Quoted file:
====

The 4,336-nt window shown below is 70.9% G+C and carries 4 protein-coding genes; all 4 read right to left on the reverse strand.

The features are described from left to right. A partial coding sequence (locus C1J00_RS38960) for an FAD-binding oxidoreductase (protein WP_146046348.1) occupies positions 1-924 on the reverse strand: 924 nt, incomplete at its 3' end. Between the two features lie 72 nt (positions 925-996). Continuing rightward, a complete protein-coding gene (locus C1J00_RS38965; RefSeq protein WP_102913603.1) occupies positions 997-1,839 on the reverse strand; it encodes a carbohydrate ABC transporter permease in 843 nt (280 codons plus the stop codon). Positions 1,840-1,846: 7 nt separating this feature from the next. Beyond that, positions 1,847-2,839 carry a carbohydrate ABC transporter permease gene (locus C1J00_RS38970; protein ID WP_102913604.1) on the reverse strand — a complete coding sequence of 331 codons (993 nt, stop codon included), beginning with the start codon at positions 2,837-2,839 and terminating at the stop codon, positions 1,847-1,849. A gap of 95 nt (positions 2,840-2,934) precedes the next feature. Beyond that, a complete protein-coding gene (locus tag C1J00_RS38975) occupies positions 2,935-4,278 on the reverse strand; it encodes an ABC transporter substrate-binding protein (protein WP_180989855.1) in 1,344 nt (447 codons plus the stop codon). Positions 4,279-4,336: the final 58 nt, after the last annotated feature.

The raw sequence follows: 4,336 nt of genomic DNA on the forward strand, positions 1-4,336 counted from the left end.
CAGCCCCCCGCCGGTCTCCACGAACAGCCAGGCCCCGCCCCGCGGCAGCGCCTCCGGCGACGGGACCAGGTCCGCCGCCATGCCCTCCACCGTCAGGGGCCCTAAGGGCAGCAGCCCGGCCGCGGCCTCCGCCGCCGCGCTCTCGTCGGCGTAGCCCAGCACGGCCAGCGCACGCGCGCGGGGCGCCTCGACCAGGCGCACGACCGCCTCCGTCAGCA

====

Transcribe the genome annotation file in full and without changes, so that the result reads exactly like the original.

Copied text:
The 4,336-nt window shown below is 70.9% G+C and carries 4 protein-coding genes; all 4 read right to left on the reverse strand.

The features are described from left to right. A partial coding sequence (locus C1J00_RS38960) for an FAD-binding oxidoreductase (protein WP_146046348.1) occupies positions 1-924 on the reverse strand: 924 nt, incomplete at its 3' end. Between the two features lie 72 nt (positions 925-996). Continuing rightward, a complete protein-coding gene (locus C1J00_RS38965; RefSeq protein WP_102913603.1) occupies positions 997-1,839 on the reverse strand; it encodes a carbohydrate ABC transporter permease in 843 nt (280 codons plus the stop codon). Positions 1,840-1,846: 7 nt separating this feature from the next. Beyond that, positions 1,847-2,839 carry a carbohydrate ABC transporter permease gene (locus C1J00_RS38970; protein ID WP_102913604.1) on the reverse strand — a complete coding sequence of 331 codons (993 nt, stop codon included), beginning with the start codon at positions 2,837-2,839 and terminating at the stop codon, positions 1,847-1,849. A gap of 95 nt (positions 2,840-2,934) precedes the next feature. Beyond that, a complete protein-coding gene (locus tag C1J00_RS38975) occupies positions 2,935-4,278 on the reverse strand; it encodes an ABC transporter substrate-binding protein (protein WP_180989855.1) in 1,344 nt (447 codons plus the stop codon). Positions 4,279-4,336: the final 58 nt, after the last annotated feature.

The raw sequence follows: 4,336 nt of genomic DNA on the forward strand, positions 1-4,336 counted from the left end.
CAGCCCCCCGCCGGTCTCCACGAACAGCCAGGCCCCGCCCCGCGGCAGCGCCTCCGGCGACGGGACCAGGTCCGCCGCCATGCCCTCCACCGTCAGGGGCCCTAAGGGCAGCAGCCCGGCCGCGGCCTCCGCCGCCGCGCTCTCGTCGGCGTAGCCCAGCACGGCCAGCGCACGCGCGCGGGGCGCCTCGACCAGGCGCACGACCGCCTCCGTCAGCA